Owner of Pennington Gas Station Pays Nearly $1.5M in Back Wages and...

Owner of Pennington Gas Station Pays Nearly $1.5M in Back Wages and Damages

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The owner of six southern New Jersey gas stations, including one in Pennington, has paid $1,471,024 in back wages and damages to 24 gas station attendants to resolve violations of the Fair Labor Standards Act (FLSA).

An investigation conducted by the U.S. Department of Labor’s Wage and Hour Division found that Manjit Guleria, the owner of five Citgo stations and one Lukoil station, regularly required employees to work seven days a week, 10 or more hours each day. Despite these long hours, Guleria paid his employees flat salaries that typically resulted in hourly wages well below the federal minimum wage of $7.25 per hour, with no additional pay for overtime hours. Accordingly, the Department found that Guleria and his companies violated the FLSA by failing to pay employees the federal minimum wage or overtime. The employer also failed to maintain required payroll records.

Under the terms of the settlement, 24 employees will receive $735,512 in unpaid minimum wage and overtime compensation and $735,512 in liquidated damages. In addition to the back wages and damages, Guleria paid a $8,976 penalty for the violations and has agreed to future FLSA compliance. The stations will use an electronic timekeeping system to track employees’ hours worked, change break policies to ensure that they pay employees when they are unable to take breaks, and will provide employees with information about their rights under the FLSA.

“This settlement puts these wages into the hands of the employees who earned them,” said Charlene Rachor, director of the Division’s Southern Jersey District Office. “The Division encourages employers to avail themselves of the many resources we provide to help them to operate in compliance, and not to find themselves facing the liabilities that can come with breaking the law.”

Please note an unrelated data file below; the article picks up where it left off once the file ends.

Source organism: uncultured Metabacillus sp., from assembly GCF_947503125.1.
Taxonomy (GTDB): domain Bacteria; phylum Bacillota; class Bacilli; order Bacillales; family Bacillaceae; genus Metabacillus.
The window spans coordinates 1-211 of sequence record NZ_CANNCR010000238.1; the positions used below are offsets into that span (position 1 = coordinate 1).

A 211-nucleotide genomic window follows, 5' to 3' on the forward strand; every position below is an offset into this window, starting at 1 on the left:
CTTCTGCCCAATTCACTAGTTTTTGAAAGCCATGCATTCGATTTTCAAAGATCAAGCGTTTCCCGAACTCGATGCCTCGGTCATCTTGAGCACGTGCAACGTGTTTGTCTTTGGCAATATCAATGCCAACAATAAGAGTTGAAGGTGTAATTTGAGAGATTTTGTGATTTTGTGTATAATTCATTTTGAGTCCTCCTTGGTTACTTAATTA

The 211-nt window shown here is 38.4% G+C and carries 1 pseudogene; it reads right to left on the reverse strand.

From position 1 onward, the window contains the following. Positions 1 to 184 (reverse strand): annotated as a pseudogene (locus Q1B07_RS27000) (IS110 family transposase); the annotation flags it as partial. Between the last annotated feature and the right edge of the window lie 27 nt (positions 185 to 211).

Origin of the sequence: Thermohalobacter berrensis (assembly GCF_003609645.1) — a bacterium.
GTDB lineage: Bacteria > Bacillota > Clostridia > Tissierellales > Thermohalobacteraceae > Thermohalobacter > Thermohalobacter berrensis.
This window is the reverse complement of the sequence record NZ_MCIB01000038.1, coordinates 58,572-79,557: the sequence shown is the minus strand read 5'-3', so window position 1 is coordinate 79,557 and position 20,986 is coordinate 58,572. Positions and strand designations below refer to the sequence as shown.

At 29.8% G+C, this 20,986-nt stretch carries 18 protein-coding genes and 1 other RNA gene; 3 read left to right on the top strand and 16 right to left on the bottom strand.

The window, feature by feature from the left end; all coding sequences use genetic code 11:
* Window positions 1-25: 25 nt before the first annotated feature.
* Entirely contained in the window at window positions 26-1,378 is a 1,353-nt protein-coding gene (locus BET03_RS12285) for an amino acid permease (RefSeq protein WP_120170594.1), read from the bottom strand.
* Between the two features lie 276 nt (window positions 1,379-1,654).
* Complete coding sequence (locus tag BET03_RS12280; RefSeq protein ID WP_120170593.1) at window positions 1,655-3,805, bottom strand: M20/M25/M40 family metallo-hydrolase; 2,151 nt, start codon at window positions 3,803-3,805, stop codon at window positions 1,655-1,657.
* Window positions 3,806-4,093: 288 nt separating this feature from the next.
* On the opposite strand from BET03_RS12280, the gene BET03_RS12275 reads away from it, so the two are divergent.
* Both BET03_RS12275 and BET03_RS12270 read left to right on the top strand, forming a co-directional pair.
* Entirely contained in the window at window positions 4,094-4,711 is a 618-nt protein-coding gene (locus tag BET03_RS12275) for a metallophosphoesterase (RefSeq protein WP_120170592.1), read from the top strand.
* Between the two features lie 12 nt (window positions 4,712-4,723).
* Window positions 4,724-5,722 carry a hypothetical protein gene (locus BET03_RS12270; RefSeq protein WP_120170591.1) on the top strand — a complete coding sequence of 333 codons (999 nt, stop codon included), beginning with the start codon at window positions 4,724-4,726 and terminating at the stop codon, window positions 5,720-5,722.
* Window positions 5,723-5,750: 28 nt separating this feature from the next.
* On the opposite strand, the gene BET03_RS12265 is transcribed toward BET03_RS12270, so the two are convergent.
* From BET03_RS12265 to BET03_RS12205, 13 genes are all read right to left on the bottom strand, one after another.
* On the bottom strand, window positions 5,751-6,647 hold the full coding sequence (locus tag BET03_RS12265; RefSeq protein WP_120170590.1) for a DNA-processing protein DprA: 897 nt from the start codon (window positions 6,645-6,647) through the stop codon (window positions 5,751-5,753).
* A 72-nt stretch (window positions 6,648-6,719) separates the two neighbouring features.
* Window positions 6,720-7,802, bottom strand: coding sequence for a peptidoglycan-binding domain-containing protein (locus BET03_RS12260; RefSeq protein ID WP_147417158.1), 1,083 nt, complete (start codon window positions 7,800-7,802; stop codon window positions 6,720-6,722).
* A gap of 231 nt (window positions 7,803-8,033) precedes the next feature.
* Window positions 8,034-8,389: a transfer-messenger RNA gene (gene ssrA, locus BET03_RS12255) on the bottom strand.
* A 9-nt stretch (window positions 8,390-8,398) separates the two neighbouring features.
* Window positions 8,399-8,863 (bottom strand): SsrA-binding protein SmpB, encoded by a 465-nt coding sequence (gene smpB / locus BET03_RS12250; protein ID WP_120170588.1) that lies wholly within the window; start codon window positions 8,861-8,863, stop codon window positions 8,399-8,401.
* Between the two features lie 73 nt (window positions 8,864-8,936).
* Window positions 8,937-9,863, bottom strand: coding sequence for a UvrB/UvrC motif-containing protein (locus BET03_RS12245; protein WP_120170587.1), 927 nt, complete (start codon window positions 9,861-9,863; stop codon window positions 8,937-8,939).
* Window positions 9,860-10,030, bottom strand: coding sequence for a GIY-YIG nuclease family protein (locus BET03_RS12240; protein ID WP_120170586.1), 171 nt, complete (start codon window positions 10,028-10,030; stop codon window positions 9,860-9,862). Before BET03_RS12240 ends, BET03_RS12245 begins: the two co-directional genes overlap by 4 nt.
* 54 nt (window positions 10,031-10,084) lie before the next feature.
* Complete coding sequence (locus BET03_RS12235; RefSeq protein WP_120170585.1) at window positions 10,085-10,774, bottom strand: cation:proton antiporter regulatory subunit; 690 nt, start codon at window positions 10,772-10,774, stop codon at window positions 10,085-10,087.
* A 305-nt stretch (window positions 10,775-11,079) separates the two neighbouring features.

New Jersey is one of two U.S. states that bar motorists from pumping their own gas. Gas stations in New Jersey employ full-service gas station attendants to operate gas pumps and provide related customer services. The attendants who received back wages and damages are employed at the following gas stations:

  • Citgo, 400 NJ 38 in Maple Shade;
  • Citgo, 102 Washington Crossing Road in Pennington;
  • Citgo, 2006 Mount Holly Road in Burlington;
  • Citgo, 1510 NJ 38 in Cherry Hill;
  • Citgo, 469 Lenola Road in Moorestown; and
  • Lukoil, 2225 Admiral Wilson Blvd. in Merchantville.

“Businesses that violate the law gain a competitive advantage in the industry and undermine law-abiding employers. We will vigorously enforce the law to ensure that companies that comply compete on a level playing field and to safeguard employees’ hard-earned wages,” said the Department’s Regional Solicitor Jeffrey S. Rogoff, in New York.

The FLSA requires that covered, non-exempt employees be paid at lease the federal minimum wage of $7.25 per hours for all hours worked, plus time and one-half their regular rates for hours worked beyond 40 per week. Some states have established minimum wage rates that differ from the federal minimum wage. Where federal and state laws require different wage rates, the higher standard applies. Employees must also maintain accurate time and payroll records.

The Division is committed to providing employers with the tools they need to assist them – in a variety of languages – in fulfilling their obligation to understand and comply with the variety of laws the Division enforces. It offers useful resources ranging from an interactive E-laws advisor to a complete library of free, downloadable workplace posters. In addition, the Division’s Community Outreach and Resource Planning Specialists conduct ongoing outreach activities to educate stakeholders, including employers, employees, business and labor groups, and professional associations, among others, with accessible, easy-to-understand information about their rights and responsibilities.

The division’s Southern New Jersey District Office conducted the investigation, and Elena Goldstein, an attorney from the department’s Office of the Regional Solicitor in New York, assisted the division in securing the settlement.

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